This is an archived article that was published on sltrib.com in 2012, and information in the article may be outdated. It is provided only for personal research purposes and may not be reprinted.
West Jordan • Holly Jepsen wept Monday morning as she watched the last of six buses carrying nearly 360 Utah soldiers, including her husband, pull away from the Utah National Guard's Aviation Support Facility.
"There is a sense of worry, but you can't let it consume you," said the young Brigham City mother of two, whose husband, Rick Jepsen, is bound for Texas and, after several weeks there, Afghanistan along with fellow soldiers in the 1st Battalion of the 211th Aviation unit. "You have to keep them in your prayers."
Snow grounded the 12 Apache helicopters that the unit's pilots were supposed to fly to Fort Hood on Monday; they will try again Tuesday. The rest of the soldiers were taken by bus from West Jordan to another Guard facility, where they met a chartered flight to Texas.
More than 1,000 family members and friends braved treacherous, snowy roads during the morning commute to say farewell to the soldiers, whose deployment is expected to last a year.
This is Rick Jepsen's first deployment, his wife said.
"It's not easy," she said. "It's not easy, but it's worth it."
The 211th suffered a whiplash of sorts several months ago when its deployment to Iraq was canceled after many of the soldiers had quit jobs or moved out of their homes. In November, the word came from Washington that they would be sent to Afghanistan this winter.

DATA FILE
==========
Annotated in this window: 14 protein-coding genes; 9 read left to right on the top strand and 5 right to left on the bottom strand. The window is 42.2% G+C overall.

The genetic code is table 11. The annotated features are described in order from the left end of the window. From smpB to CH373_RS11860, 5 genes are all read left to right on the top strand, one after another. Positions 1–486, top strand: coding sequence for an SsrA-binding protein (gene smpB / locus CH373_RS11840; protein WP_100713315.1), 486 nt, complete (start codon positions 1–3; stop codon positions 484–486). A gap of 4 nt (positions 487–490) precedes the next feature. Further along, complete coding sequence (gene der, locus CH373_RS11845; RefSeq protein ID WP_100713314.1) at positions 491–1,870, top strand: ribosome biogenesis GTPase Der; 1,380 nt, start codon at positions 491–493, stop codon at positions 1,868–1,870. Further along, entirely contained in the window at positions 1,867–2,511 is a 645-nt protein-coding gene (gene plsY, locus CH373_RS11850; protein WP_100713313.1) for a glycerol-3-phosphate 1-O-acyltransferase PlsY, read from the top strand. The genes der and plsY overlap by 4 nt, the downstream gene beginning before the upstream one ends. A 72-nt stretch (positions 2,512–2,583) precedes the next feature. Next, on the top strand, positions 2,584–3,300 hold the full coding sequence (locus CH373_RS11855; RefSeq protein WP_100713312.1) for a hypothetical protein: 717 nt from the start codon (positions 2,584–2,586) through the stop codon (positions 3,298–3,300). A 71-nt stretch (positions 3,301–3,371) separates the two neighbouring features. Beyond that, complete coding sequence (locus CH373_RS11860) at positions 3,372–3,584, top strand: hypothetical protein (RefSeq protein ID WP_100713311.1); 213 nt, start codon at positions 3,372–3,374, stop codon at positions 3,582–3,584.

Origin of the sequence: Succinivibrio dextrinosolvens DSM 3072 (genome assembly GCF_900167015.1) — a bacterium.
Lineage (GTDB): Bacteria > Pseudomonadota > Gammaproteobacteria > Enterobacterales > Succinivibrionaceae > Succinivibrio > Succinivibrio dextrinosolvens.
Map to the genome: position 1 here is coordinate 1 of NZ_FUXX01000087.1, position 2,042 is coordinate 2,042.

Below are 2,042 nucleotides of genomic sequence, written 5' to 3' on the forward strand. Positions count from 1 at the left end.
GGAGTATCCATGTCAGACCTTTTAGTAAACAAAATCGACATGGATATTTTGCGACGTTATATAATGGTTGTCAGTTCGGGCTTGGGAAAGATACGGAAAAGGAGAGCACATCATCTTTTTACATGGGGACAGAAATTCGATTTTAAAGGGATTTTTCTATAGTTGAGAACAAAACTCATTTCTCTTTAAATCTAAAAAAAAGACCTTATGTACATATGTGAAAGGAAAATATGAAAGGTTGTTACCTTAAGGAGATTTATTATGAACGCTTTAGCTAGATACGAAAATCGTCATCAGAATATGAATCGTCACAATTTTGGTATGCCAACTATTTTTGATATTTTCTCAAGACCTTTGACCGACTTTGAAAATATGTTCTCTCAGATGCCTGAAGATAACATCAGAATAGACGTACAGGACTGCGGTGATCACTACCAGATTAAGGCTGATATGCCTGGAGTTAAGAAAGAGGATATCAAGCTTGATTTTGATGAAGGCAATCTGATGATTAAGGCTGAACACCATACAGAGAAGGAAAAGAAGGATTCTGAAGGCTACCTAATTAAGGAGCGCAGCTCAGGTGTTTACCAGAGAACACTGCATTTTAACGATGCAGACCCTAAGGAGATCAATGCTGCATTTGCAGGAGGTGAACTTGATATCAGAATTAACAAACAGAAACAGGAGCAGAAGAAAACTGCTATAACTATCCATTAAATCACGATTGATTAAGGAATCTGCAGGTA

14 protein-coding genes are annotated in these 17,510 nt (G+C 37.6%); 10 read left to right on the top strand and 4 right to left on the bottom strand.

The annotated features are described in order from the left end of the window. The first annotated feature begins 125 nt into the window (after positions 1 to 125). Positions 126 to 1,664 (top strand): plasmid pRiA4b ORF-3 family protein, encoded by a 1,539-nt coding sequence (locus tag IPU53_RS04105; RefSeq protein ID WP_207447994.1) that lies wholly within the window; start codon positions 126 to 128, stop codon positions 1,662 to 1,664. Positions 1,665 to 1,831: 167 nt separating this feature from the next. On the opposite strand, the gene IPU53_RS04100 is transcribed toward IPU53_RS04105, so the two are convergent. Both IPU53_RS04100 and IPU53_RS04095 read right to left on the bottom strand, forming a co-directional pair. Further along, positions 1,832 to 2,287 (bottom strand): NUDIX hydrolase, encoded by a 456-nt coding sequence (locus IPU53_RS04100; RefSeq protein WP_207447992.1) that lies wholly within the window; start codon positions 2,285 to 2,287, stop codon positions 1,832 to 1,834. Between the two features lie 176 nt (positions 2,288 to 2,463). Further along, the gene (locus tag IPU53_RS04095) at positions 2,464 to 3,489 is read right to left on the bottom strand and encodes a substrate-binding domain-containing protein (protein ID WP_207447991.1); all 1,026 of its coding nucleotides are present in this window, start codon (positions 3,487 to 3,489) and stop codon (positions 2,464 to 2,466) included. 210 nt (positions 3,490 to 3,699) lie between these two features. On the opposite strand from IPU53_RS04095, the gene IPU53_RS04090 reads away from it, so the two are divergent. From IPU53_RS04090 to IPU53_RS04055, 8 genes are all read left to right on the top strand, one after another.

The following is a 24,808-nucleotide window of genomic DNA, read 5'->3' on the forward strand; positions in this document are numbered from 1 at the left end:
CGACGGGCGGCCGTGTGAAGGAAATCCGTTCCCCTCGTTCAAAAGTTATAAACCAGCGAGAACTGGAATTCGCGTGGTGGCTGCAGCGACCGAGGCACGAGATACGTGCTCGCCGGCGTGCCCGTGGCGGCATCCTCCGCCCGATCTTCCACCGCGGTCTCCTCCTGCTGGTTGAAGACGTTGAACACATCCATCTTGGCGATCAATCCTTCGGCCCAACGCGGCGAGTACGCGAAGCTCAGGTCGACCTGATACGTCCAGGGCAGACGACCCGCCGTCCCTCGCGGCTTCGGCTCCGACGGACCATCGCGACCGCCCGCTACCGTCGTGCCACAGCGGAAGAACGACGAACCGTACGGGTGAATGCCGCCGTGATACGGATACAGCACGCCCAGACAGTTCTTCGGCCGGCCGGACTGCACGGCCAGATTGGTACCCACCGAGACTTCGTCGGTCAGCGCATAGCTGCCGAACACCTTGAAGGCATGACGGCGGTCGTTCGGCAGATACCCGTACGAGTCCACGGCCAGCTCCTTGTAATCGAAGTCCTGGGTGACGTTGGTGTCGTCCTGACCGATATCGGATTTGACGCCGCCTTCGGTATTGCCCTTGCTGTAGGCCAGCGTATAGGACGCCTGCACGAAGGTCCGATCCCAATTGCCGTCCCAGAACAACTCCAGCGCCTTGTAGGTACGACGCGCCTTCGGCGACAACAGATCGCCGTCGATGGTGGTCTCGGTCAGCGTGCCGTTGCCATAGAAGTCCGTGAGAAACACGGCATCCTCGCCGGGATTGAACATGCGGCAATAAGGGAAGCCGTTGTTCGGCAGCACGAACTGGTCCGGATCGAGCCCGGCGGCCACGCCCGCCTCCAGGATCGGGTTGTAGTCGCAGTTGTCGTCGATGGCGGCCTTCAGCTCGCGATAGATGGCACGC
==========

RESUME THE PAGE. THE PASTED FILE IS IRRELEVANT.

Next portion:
Carl Bowcut said his son had quit his job and scrambled to find another one when that happened.
Bowcut and his family, who live in Spanish Fork, sent off three soldiers Monday his son, a son-in-law and a foster son.
"It's a privilege," he said. "We're thrilled our sons could serve their country."
The crowd packed a hangar at the Aviation Support Facility in West Jordan, nibbling on bagels and orange slices provided by Fresh Market and ogling the AH-64D Apache attack copters that the unit's several dozen pilots fly.
Rep. Jim Matheson, D-Utah, spoke to the soldiers and their families, as did Maj. Gen. Brian Tarbet, adjutant general of the Utah National Guard.
Lt. Col. Gordon Behunin, commander of the Aviation Support Facility, said the 211th's 1st Battalion will divide into three groups once in Afghanistan.
The 211th's 2nd Battalion, with 66 members, has been in Afghanistan since this past summer, he said, and is expected home this summer.
President Barack Obama announced last June that the military would begin drawing down troops sent into Afghanistan in the 2009 surge. By 2014, the United States expects to hand over security to Afghan authorities.